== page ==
As autumn approached I thought I can’t do this again. It’s time to move on. I began to dream of how lovely it would be to live in a hotel. I went to L.A. for work and stayed in a beautiful hotel. At the pool I was handed a towel not a net with a pole at the end. There was music playing, and a peaceful waterfall. I ordered room service from my phone as I sat in the hot tub. What was not to love?

Of course we love what challenges us the most. I came home and listened to the crickets in the creek. My pool with the lights illuminating the redwoods is something no hotel can offer. I also have an amazing fire pit and a beautiful tree house.

My garden is full of repeat blooming roses and every variety of lavender. My lemon tree that I have cultivated for a decade is laden with fruit. My dog sleeps in the green grass. My neighbors walk past and say hello.

I love my quiet creekside location, the tulle fog that comes over the ridge, and the birds that wake me up each morning.

It’s tempting to dream of living in a hotel after so many years of caring for my husband and kids, and everyone else’s kids for that matter. The idea of being a guest sounds delightful.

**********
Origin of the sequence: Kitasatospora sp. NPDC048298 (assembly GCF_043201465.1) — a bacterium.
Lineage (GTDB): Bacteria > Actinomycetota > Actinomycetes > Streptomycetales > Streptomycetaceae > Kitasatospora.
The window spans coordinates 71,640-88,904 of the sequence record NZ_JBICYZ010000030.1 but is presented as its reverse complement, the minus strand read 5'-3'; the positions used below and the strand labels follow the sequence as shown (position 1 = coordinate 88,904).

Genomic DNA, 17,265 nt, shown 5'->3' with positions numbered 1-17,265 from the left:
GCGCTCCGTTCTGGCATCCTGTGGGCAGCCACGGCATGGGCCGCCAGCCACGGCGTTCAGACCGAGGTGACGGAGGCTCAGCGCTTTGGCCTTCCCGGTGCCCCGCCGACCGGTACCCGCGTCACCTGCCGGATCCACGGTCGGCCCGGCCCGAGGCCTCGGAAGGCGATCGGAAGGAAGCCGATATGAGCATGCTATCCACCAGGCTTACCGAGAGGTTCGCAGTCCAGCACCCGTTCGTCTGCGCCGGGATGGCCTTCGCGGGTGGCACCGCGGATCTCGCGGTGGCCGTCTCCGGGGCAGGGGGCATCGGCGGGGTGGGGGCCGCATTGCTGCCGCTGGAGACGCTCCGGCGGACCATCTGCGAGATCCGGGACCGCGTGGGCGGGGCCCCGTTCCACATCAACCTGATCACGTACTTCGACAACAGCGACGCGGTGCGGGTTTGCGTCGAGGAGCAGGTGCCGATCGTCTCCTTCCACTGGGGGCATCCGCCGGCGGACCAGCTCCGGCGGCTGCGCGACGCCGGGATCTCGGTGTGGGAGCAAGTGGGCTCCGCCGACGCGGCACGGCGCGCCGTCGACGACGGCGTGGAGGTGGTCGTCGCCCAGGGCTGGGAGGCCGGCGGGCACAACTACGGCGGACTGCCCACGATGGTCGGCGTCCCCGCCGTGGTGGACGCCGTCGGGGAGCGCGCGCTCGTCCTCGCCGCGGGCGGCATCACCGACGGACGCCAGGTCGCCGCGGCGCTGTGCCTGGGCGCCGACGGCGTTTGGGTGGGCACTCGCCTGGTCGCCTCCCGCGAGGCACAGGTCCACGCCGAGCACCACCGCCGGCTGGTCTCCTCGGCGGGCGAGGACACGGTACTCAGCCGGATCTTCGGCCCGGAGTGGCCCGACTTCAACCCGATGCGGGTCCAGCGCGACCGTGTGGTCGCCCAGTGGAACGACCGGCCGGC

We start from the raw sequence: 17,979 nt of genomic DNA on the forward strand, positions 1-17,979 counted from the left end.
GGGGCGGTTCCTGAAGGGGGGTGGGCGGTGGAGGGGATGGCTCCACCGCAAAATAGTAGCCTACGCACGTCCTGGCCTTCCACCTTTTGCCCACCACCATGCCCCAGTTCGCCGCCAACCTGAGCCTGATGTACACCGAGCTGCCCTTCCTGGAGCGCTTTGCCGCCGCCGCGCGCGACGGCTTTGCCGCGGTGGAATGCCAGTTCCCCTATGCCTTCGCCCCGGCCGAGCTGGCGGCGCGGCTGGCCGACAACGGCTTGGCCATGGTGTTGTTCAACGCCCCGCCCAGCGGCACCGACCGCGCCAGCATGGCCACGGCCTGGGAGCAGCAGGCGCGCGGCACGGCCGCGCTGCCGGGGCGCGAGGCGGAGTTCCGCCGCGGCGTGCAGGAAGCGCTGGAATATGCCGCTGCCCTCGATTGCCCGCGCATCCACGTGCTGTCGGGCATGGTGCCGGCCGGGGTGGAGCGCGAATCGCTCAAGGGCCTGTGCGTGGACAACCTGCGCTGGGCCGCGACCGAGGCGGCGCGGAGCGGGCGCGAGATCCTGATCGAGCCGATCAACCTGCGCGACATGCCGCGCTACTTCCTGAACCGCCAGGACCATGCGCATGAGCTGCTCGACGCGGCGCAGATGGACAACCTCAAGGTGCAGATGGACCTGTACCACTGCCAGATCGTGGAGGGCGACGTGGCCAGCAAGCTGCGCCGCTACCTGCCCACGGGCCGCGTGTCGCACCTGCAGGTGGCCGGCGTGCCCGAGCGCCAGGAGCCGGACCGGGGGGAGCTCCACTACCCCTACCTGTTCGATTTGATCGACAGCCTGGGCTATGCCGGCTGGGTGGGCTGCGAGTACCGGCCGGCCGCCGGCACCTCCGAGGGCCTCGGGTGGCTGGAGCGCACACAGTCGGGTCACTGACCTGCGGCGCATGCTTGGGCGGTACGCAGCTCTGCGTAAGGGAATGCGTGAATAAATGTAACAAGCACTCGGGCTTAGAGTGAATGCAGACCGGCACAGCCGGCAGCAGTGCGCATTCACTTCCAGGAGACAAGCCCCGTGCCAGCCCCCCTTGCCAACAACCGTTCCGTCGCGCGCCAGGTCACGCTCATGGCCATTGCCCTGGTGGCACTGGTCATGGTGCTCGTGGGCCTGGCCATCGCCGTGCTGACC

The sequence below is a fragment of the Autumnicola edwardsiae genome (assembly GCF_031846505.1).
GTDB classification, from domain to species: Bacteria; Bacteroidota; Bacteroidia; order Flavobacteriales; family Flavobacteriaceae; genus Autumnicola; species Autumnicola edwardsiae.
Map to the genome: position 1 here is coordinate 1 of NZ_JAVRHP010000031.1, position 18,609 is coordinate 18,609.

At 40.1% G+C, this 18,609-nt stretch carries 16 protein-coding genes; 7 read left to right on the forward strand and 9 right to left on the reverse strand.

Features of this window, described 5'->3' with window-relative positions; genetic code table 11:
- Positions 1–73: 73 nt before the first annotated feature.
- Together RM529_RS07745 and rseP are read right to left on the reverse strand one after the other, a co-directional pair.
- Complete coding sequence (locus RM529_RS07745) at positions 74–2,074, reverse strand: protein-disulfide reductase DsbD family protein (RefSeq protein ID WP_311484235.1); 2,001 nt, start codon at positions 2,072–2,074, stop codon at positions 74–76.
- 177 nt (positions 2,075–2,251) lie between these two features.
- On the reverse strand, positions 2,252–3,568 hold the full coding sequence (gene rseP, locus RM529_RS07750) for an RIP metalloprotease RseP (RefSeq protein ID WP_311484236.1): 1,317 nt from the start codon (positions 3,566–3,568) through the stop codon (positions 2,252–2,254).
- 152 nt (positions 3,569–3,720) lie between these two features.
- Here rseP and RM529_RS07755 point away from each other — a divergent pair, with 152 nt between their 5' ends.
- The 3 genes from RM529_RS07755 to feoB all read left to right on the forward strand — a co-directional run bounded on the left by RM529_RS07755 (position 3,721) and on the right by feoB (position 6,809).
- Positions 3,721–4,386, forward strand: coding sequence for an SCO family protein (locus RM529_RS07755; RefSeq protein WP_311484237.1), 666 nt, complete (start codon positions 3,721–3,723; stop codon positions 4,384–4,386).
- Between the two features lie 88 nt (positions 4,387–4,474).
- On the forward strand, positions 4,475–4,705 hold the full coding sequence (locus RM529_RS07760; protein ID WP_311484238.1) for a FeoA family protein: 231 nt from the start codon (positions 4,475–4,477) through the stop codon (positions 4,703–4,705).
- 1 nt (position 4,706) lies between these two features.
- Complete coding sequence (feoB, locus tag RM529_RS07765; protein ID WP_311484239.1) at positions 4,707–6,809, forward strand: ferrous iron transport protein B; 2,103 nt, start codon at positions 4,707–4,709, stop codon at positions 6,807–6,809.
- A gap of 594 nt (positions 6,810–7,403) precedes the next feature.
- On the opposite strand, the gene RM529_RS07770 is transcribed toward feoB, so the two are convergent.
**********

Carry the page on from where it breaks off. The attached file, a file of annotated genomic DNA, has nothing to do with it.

Yet, Moraga is my home and I’m not alone in holding it close to my heart. It appears that many people have a hard time leaving Moraga. My next door neighbors were here decades before we moved in. My predecessor lived here well into her eighties. I can definitely see why.

My youngest daughter graduates from high school in June. I have many options and opportunities to consider and the possibilities are endless…

Luckily, I’ll still have the dog.

Sydney Chaney Thomas


  1. Learned to go do it urself when the washing machine guy tried to sell us a whole new circuit board and other gear. Turned out we needed to clean the filter. Saved about six hundred and have gone to You tube for a bunch of home fixes since. Pools can be pricy!!

    • Yes, I love to do things myself. I’m very handy and always have been. I bought a new pump for efficiency and the tech set it for winter temps! Working great now! I love the pool. It’s like a lake in the forest beneath the trees. It’s so pretty.

  2. This is happening a lot and you are not alone. So many things can change in the blink of an eye that send us down different paths. I don’t know you’re story but you’re obviously going through that process. I hope it all works out.